KYIV, Ukraine -- Russia and Ukraine traded drone attacks early Wednesday, officials said, with Kyiv apparently targeting Moscow again and the Kremlin's forces launching another bombardment of Ukrainian grain storage depots in what have recently become signature tactics in the almost 18-month war.
Later Wednesday, the Ukrainian intelligence agency claimed it had destroyed a key Russian S-400 surface-to-air missile defense system in occupied Crimea. If confirmed, it would be another embarrassing blow for Moscow, as Ukraine increasingly targets Russia's assets far behind the front line in southern and eastern Ukraine.
The agency, known by its acronym GUR, claimed on its official Telegram channel that Russia has a “limited number” of the sophisticated systems and that the loss “is a painful blow.” Moscow officials made no immediate comment.
The long-range S-400 missiles are capable of striking enemy aircraft and are regarded as one of the best such systems available. They have a range of 400 kilometers (250 miles) and can simultaneously engage multiple targets.
Earlier, a three-hour nighttime Russian drone attack in Ukraine’s southern Odesa region overnight Tuesday caused a blaze at grain facilities, Odesa Regional Military Administration Head Oleh Kiper said.
The attack destroyed 13,000 metric tons (14,300 U.S. tons) of grain, bringing the month’s total grain losses to around 270,000 metric tons (300,000 U.S. tons), Ukrainian Infrastructure Minister Oleksandr Kubrakov said in a Facebook post.
Russia zeroed in on Odesa last month, crippling significant parts of the port city's grain facilities, days after President Vladimir Putin broke off Russia's participation in the Black Sea Grain Initiative. That wartime deal enabled Ukraine’s exports to reach many countries facing the threat of hunger.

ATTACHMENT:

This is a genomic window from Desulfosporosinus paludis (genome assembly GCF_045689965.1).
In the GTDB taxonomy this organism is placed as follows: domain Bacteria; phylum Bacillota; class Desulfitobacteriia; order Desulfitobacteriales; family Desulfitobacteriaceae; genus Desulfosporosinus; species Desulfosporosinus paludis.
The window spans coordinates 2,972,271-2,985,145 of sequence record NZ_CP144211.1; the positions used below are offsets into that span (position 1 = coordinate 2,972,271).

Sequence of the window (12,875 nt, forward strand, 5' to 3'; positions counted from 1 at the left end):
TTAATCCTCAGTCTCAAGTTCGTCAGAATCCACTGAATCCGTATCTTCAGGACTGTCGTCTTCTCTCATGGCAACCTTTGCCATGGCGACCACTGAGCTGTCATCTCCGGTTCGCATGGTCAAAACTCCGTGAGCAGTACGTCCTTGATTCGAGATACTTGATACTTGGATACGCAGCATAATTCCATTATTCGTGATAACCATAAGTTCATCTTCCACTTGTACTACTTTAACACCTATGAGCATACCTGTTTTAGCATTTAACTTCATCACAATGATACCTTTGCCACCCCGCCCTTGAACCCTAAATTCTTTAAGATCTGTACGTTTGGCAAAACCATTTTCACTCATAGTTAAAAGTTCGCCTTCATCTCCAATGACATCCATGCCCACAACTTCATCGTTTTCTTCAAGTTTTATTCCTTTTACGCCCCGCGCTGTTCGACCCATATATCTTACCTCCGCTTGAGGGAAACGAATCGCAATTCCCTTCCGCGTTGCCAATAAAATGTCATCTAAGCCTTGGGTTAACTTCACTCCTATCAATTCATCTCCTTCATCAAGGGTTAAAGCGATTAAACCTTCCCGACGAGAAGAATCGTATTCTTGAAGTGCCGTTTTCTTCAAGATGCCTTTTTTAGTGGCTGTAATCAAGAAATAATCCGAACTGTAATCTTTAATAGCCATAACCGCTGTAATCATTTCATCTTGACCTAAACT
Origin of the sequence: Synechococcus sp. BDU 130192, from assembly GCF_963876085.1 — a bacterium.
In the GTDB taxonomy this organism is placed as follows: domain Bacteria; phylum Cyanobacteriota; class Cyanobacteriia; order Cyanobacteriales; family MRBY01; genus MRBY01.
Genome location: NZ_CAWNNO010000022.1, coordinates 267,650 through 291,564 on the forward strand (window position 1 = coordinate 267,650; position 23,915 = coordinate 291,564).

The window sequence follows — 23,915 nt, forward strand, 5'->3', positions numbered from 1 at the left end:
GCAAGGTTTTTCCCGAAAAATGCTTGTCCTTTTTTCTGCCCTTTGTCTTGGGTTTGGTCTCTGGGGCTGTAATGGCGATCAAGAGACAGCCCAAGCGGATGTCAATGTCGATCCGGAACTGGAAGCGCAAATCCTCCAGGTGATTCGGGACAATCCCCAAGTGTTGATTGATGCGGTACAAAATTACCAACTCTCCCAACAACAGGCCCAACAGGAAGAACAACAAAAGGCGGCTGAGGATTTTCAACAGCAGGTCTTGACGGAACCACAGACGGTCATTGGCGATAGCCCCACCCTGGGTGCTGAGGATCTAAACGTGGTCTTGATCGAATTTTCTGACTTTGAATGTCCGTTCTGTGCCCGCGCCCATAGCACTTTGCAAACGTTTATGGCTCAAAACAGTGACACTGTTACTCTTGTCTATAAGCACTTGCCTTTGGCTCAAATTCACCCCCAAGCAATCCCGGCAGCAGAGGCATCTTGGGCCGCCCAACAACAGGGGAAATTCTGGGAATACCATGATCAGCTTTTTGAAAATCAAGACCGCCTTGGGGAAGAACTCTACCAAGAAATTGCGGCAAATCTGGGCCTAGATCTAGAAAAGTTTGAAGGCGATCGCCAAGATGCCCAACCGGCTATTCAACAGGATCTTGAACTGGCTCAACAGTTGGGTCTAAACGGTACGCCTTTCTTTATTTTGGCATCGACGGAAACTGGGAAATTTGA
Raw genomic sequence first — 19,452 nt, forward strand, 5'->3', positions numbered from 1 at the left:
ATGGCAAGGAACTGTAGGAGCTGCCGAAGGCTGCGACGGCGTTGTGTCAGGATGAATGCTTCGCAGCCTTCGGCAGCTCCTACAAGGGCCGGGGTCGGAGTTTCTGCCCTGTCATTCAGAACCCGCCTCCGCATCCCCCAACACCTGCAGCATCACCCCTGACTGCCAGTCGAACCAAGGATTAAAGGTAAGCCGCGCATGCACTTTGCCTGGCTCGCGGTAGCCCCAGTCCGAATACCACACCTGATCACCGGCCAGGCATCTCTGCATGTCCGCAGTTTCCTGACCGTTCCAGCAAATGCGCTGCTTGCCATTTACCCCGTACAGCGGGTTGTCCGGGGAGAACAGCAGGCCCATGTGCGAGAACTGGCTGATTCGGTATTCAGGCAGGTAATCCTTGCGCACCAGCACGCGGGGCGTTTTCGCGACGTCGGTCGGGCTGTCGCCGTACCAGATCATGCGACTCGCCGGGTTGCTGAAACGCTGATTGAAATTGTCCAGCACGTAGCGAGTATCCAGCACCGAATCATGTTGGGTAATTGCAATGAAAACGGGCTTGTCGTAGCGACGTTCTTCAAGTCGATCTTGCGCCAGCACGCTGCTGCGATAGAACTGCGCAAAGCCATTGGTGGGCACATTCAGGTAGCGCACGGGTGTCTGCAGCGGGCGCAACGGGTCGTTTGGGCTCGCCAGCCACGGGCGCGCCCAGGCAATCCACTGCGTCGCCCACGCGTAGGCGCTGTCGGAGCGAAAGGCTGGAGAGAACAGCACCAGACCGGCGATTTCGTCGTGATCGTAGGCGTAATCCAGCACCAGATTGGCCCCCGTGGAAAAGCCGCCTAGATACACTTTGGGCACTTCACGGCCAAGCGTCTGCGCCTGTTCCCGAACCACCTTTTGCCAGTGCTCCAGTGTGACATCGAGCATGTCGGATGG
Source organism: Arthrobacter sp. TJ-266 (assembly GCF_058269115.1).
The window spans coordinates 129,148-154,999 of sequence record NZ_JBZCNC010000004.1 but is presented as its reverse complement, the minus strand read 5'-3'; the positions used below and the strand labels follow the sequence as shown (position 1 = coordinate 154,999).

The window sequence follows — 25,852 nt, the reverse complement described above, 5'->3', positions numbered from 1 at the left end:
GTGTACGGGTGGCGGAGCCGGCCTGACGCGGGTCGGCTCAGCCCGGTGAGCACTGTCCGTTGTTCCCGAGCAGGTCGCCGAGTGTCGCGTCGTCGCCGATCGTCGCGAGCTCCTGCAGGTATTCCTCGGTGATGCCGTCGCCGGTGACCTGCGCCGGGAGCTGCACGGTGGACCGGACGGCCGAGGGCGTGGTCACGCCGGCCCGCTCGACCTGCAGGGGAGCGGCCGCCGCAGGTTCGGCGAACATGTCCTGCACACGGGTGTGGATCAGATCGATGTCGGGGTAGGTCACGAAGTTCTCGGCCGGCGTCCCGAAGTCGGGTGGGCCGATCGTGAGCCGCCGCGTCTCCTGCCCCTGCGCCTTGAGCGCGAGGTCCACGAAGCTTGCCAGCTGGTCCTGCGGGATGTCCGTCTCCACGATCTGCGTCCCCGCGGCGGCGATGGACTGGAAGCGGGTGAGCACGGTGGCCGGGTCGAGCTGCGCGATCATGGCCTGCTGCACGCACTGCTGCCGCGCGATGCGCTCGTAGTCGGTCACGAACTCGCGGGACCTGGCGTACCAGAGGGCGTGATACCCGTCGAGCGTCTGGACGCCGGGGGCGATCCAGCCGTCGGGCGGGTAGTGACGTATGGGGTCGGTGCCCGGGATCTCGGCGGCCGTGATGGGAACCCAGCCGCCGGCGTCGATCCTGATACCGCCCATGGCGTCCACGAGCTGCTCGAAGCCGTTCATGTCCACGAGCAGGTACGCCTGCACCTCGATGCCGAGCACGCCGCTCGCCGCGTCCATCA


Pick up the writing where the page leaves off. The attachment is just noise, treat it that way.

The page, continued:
Under a year of that deal, Ukraine shipped 32.9 million metric tons (36.2 million U.S. tons) of grain, most of it from the Odesa region.
Russian officials, meanwhile, claimed to have downed Ukrainian drones in Moscow and the surrounding region early Wednesday, the defense ministry and the mayor said. No casualties were reported in the drone attack, which has become almost a daily occurrence in the Russian capital.
Moscow Mayor Sergey Sobyanin said one drone smashed into a building under construction in Moscow City, a prestigious business complex hit by drones twice before. Several windows were broken in two buildings nearby and emergency services responded to the scene.
Russia’s Ministry of Defense said the drone had been electronically jammed.
It blamed the attack on Ukraine and said two other drones were shot down by air defense systems in the Mozhaisk and Khimki areas of the Moscow region. Kyiv officials, as usual, neither confirmed nor denied Ukraine was behind the drone attacks.
Moscow airports briefly closed but have now reopened, according to Russian state media.
Neither side’s claims could be independently verified.
Ukraine has since early this year sought to take the war into the heart of Russia. It has increasingly targeted Moscow’s military assets behind the front lines in eastern and southern Ukraine and at the same time has launched drones against Moscow.
Meanwhile, a Russian drone attack on the city of Romny in northeastern Ukraine struck a local school, killing the principal, his deputy, a secretary and the school librarian, according to Ukraine’s Ministry of Internal Affairs.
Also, three people were killed in the Belgorod region of Russia on the Ukrainian border after repeated shelling of a sanatorium, according to Gov. Vyacheslav Gladkov.
Gladkov said the sanatorium in the village of Lavy, about 40km (25 miles) from the border, was shelled, killing two refugees and a staff member.
The Belgorod region has witnessed sporadic fighting and shelling during the war, including a border incursion last May that prompted the Kremlin to introduce tighter security.
A handful of foreign dignitaries, including the prime minister of Finland and the presidents of Portugal and Lithuania, visited Ukraine on Wednesday.
Their presence coincided with the Day of the National Flag of Ukraine, which precedes Ukrainian Independence Day on Thursday.
Ukrainian President Volodymyr Zelenskyy, along with Ukrainian Armed Forces Commander in Chief Valerii Zaluzhnyi and other top officials, attended the unfurling in Kyiv of a giant Ukrainian flag with numerous signatures of soldiers, volunteers, doctors and rescuers.
This story has been corrected to show that that the prime minister of Finland, not the president, visited Ukraine on Wednesday.
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